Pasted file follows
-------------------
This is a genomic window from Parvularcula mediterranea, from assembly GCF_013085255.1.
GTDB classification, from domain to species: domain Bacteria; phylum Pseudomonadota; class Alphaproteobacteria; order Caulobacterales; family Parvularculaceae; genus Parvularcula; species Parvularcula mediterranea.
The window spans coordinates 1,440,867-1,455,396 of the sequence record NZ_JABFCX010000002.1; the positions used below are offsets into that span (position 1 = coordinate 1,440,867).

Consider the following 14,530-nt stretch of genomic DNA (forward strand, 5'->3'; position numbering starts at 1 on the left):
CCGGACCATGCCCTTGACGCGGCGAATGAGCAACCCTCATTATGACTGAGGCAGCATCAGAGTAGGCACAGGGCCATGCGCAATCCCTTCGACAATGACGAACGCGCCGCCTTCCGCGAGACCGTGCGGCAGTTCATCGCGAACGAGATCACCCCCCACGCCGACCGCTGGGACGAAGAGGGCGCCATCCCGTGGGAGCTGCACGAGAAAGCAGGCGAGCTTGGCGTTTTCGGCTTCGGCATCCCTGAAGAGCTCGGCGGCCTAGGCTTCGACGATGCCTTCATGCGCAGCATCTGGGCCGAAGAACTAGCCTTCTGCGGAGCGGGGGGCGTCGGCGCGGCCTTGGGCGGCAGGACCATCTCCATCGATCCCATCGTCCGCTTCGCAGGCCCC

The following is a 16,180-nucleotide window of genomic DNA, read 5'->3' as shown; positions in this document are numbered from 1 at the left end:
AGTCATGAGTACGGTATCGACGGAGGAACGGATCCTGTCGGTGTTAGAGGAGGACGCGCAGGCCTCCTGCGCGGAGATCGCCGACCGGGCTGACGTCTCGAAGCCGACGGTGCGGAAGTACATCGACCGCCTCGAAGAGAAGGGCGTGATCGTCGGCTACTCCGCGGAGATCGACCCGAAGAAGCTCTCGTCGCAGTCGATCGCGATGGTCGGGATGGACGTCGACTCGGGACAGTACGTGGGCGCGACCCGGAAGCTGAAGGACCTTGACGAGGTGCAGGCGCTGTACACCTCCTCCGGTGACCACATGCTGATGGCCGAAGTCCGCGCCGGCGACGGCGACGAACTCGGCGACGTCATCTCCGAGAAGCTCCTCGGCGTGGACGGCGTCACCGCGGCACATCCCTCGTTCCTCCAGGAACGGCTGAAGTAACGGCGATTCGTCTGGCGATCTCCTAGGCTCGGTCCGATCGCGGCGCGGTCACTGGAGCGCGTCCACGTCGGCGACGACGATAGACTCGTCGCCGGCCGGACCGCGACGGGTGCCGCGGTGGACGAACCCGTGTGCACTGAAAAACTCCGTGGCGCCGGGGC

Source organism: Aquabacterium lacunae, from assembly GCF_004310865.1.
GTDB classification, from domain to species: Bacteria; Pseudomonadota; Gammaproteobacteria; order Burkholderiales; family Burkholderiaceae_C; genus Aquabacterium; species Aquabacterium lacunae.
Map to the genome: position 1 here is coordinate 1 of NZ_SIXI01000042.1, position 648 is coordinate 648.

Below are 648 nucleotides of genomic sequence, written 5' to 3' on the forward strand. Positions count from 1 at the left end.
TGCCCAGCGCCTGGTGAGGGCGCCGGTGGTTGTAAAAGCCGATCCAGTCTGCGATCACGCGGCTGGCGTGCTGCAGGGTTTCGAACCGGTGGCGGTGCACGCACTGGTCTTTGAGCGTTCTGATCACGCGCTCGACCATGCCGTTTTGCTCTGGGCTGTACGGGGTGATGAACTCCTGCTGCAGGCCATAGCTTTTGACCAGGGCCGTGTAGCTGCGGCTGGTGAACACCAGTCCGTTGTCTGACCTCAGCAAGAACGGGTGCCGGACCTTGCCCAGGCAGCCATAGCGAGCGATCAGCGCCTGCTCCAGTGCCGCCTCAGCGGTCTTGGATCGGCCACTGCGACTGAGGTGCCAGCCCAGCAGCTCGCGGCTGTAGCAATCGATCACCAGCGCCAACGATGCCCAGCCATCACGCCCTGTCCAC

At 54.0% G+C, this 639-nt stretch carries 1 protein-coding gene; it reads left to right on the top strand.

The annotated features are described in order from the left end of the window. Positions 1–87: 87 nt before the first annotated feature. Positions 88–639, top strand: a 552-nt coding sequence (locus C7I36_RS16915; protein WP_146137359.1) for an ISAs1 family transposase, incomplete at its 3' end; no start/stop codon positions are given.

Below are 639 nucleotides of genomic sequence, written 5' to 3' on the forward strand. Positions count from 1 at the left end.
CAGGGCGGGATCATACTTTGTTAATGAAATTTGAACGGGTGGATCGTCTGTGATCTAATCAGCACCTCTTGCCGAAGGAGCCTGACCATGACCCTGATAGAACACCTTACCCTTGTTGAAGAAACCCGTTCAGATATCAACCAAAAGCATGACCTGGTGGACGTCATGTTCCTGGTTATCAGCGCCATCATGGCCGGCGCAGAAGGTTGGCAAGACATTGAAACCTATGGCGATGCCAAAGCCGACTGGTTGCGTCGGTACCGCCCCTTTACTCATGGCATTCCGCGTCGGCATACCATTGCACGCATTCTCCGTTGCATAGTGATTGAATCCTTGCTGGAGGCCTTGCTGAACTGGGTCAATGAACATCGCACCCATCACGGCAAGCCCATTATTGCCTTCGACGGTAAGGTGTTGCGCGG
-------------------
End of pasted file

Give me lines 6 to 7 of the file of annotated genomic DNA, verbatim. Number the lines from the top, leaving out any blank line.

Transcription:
The following is a 16,180-nucleotide window of genomic DNA, read 5'->3' as shown; positions in this document are numbered from 1 at the left end:
AGTCATGAGTACGGTATCGACGGAGGAACGGATCCTGTCGGTGTTAGAGGAGGACGCGCAGGCCTCCTGCGCGGAGATCGCCGACCGGGCTGACGTCTCGAAGCCGACGGTGCGGAAGTACATCGACCGCCTCGAAGAGAAGGGCGTGATCGTCGGCTACTCCGCGGAGATCGACCCGAAGAAGCTCTCGTCGCAGTCGATCGCGATGGTCGGGATGGACGTCGACTCGGGACAGTACGTGGGCGCGACCCGGAAGCTGAAGGACCTTGACGAGGTGCAGGCGCTGTACACCTCCTCCGGTGACCACATGCTGATGGCCGAAGTCCGCGCCGGCGACGGCGACGAACTCGGCGACGTCATCTCCGAGAAGCTCCTCGGCGTGGACGGCGTCACCGCGGCACATCCCTCGTTCCTCCAGGAACGGCTGAAGTAACGGCGATTCGTCTGGCGATCTCCTAGGCTCGGTCCGATCGCGGCGCGGTCACTGGAGCGCGTCCACGTCGGCGACGACGATAGACTCGTCGCCGGCCGGACCGCGACGGGTGCCGCGGTGGACGAACCCGTGTGCACTGAAAAACTCCGTGGCGCCGGGGC